Recently, I got to experience one of tech’s truisms while upgrading my project PC: “We overestimate how much progress we can make in a year, and underestimate how much we can make in a decade” (via Daring Fireball).
I have run a Windows desktop computer in various iterations for more than 15 years, the most recent—if indeed a decade can be considered “recent”—being a custom tower I built back in January 2013. It was a then-mid-range gaming PC, featuring a third-generation Intel Core i5-3570K, 16 GB DDR3 RAM, an EVGA GeForce 670 GTX video card, and a 256 GB SSD.
My plan for the computer was to upgrade individual components as needed down the road, but I ended up doing so less often than expected. It aged surprisingly well, and in April 2020, I put in a bigger, faster hard drive and a more powerful video card—a Radeon RX 580, bought used just before the pandemic GPU shortage caused prices to spike—for a net cost of $100. This established a new vision for my project PC: a functional-but-less-than-cutting-edge computer, only to be upgraded in the case of exceptional hardware deals.
As a teenage gamer, I remember looking forward to being old enough that my means would permit me to buy better and faster hardware, running games at ever higher framerates with all available eye-candy settings cranked. And yet, when my disposable income did increase, my interest in gaming did not sustain itself. I attribute this to a few reasons: age (24 is apparently the ideal age for competitive e-sports players, after which reflexes slowly diminish), and other interests (it turns out mountain pursuits eat up a lot of time).
My waning interest in PC gaming perhaps mirrors that of the industry at large. “Gamergate” illuminated the toxicity of online gaming around 2015—it turns out it’s not OK to be a petty, vindictive, foul-mouthed jerk online. Then the crypto craze caused GPU prices to enter the ionosphere, with new video cards fetching up to triple their MSRP thanks to opportunistic scalpers. A growing number of millennials have similarly noted diminished interest in gaming, finding it less appealing than when they were younger (for example, see the video How to Enjoy Games Again).
With my light gaming habits, I happily waited out the GPU shortage, which eventually returned to reason this summer (see The GPU shortage is over).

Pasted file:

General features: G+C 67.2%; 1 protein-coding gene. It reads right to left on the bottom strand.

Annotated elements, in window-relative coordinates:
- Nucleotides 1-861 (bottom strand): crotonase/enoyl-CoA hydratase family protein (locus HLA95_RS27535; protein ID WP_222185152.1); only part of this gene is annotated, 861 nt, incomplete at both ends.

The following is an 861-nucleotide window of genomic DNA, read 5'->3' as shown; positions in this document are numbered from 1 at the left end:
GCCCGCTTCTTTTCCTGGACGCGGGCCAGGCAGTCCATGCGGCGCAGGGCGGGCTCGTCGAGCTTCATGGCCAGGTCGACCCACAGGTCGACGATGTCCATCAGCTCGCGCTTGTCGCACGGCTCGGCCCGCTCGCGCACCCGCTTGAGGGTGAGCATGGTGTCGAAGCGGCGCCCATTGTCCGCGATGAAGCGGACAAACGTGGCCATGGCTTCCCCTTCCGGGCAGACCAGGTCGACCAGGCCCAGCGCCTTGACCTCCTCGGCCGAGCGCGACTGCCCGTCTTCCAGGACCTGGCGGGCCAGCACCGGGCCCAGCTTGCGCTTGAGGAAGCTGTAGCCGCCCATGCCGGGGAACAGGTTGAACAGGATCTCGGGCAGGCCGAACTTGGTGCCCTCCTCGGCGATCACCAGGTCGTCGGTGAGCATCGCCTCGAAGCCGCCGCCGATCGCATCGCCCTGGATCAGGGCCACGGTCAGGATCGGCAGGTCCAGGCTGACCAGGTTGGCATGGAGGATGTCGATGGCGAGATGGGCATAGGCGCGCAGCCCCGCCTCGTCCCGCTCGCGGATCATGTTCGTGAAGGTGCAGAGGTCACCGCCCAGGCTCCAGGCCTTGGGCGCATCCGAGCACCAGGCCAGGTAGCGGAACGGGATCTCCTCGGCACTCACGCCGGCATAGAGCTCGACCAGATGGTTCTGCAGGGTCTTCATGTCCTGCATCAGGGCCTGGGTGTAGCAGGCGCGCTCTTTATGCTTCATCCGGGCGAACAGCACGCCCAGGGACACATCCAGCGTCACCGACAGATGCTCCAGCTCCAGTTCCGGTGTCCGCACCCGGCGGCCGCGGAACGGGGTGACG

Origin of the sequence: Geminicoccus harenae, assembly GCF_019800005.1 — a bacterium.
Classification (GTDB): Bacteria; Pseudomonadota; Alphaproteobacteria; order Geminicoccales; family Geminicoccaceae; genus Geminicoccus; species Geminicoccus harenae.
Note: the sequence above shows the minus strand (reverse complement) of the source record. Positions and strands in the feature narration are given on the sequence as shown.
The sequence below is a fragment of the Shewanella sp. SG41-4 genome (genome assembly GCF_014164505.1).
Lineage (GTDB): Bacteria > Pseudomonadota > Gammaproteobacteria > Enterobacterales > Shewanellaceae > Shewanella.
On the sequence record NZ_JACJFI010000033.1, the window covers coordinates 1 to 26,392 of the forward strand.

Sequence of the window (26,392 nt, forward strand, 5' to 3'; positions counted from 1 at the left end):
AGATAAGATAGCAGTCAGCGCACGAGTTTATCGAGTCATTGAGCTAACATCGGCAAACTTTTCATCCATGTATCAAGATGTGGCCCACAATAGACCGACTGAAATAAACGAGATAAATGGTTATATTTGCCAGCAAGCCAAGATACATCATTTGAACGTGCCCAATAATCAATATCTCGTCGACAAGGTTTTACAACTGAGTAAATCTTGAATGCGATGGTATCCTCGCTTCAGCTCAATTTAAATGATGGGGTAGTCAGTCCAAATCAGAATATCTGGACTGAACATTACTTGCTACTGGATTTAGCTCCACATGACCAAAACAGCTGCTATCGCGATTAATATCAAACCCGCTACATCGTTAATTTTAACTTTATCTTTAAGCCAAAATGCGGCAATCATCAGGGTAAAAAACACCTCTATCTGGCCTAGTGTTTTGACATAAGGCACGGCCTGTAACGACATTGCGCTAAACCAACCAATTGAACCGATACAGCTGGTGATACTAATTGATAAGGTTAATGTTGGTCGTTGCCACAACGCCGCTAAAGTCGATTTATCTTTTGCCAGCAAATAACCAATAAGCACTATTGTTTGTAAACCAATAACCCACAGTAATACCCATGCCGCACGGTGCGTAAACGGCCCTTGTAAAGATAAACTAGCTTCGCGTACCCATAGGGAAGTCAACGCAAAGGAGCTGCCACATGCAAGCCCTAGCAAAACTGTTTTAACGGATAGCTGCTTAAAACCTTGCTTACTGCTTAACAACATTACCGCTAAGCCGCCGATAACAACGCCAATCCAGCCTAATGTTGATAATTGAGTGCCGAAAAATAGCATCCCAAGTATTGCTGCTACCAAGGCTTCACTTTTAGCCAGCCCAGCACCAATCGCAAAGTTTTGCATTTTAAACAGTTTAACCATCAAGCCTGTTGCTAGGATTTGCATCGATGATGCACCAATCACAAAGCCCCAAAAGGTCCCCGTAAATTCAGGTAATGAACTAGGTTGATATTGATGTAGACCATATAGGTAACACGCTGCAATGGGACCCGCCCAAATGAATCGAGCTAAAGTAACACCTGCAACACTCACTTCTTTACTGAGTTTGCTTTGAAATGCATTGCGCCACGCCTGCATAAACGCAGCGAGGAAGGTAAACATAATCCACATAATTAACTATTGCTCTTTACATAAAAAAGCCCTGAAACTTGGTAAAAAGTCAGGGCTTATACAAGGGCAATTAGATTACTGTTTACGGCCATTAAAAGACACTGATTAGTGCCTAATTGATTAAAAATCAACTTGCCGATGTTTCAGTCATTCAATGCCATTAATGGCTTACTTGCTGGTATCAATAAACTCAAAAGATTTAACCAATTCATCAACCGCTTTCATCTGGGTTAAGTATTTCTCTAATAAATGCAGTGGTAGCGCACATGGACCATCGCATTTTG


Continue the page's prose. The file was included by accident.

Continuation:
It was finally time to upgrade. My ten-year-old PC lacked the hardware support to run Windows 11, so a major upgrade—motherboard, CPU, and RAM at a minimum—would be necessary. As someone who works with computers, I had some curiosity about Redmond’s latest offering, especially its ability to run Linux GUI apps, basically giving two operating systems in one.
Other reasons to upgrade included downsizing (I have an upcoming move and have hauled around my bulky ATX case a few too many times), and, not being able to eat solid food for a number of weeks, I needed a project.
Researching is almost as much fun as actually getting new hardware. There are various questions to consider: Intel or AMD for the processor? NVIDIA or AMD (or even Intel) for the discrete GPU? Which components are OK to cheap out on? Which components do I buy new, and which do I roll the dice in the second-hand market with?
To answer those questions—and thus summarize hours of research—in order: Intel for the processor (twelfth gen delivered the best incremental performance gains in a while), NVIDIA for the GPU (more liquidity in the used market), RAM is good to not overspend on, and everything new except the GPU (especially motherboards: an open-box Newegg mobo was DOA).
While I could pay top dollar for brand-new hardware, that would defeat the vision of the frugal project PC. I also find the used market endlessly entertaining. Tolerating expectedly flaky people can lead to the occasional score (current count of trips across Calgary where I returned empty-handed: three).
Intel’s latest processors, the thirteenth-generation Core series, arrived in early January. While a ten-year-ten-generation upgrade would make for a slick post title, I opted for a slightly cheaper ($144.99 CAD) twelfth-generation processor, the Core i3-12100F. The newer Core i3-13100F was negligibly faster for twenty extra dollars ($164.99) and may have been tricky to boot without a BIOS update.